Incorporating NASA Earth Observations into an Assessment Tool to Identify Correlations Between Factors Associated with Bee Health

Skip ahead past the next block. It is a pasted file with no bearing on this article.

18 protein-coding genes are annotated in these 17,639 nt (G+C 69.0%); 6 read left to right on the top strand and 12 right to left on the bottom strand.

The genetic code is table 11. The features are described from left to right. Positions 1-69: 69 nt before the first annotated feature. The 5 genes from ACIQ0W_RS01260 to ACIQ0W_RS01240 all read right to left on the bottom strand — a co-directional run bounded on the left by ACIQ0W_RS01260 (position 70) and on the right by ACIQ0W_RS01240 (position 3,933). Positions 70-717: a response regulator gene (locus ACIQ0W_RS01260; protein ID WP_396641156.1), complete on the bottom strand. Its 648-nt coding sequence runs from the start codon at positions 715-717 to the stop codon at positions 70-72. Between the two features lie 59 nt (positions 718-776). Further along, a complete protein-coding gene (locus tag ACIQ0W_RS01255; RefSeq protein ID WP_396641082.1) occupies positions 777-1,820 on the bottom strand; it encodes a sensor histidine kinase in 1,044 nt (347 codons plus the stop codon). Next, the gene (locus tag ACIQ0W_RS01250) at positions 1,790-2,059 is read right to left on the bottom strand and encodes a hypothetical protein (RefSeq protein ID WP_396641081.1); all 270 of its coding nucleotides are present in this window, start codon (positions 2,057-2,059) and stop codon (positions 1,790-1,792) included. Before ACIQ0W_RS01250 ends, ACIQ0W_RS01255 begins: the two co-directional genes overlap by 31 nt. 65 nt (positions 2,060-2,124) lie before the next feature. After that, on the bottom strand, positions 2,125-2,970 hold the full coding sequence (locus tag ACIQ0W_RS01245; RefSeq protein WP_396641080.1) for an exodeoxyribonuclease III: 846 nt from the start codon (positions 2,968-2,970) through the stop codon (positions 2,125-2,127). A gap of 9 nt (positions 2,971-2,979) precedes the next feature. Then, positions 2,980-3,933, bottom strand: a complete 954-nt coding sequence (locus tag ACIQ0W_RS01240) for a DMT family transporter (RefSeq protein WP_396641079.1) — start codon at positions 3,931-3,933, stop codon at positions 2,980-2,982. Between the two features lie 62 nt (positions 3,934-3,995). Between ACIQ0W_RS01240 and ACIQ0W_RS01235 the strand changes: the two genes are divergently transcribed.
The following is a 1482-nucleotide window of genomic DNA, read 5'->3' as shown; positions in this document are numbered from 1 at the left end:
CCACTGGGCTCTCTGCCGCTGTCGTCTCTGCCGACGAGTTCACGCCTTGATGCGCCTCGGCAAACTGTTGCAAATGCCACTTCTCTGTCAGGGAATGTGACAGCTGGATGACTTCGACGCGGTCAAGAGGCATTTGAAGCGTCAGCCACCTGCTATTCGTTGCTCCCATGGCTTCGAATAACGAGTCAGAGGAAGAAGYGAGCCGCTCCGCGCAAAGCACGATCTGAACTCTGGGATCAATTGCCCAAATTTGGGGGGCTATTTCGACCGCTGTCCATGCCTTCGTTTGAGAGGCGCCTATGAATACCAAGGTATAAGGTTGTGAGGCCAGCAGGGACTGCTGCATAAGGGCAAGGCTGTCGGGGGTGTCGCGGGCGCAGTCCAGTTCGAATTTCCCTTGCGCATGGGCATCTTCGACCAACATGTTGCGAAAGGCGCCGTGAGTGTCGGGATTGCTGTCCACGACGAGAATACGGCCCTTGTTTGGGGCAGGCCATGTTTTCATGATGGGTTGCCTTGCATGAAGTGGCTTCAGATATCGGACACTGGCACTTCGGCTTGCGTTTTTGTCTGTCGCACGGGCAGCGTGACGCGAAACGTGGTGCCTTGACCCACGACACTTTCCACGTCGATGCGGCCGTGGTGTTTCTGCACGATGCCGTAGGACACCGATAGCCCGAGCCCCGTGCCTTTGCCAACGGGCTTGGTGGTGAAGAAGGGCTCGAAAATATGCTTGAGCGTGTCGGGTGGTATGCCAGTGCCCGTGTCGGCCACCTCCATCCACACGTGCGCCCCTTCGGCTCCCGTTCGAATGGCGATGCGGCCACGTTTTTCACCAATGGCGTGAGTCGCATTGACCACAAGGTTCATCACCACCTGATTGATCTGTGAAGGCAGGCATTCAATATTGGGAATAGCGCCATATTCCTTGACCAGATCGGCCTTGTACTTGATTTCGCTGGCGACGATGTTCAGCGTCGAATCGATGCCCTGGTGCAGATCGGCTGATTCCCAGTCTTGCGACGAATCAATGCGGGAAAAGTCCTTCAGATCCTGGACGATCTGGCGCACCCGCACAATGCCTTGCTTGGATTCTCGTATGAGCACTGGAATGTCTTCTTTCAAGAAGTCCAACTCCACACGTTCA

Honey bees (Apis mellifera) are a vital component to global agriculture, however, over recent decades their populations have been declining. Honey bees provide pollination services to more than 90% of the leading 107 global crop types, and without them it is estimated that 5-8% of global production would be lost. Anthropogenic drivers such as land use change, habitat fragmentation, existence of vegetative land cover (native or agricultural), climate, and the use of fertilizers and pesticides, contribute to honey bee health complications and annual population losses. Also, the presence of invasive pests (Varroa mite [Varroa destructor], tracheal mites, and small hive beetles) and pathogens (e.g. Nosema) further compound these issues. Leveraging citizen science, NASA Earth observations, and nationally reported statistics, a comprehensive methodology was developed to illuminate environmental variables that are linked to honey bee prosperity in the New England region of the United States from 2015 to 2018. The team created a tool harnessing Google Earth Engine to incorporate in situ data collected from local hives and apiaries and biophysical variables, such as vegetation indices, and soil moisture collected from satellite data. The tool will aid in the development of historical trends in honey bee welfare and will provide insight for better understanding of bee habitat suitability conditions.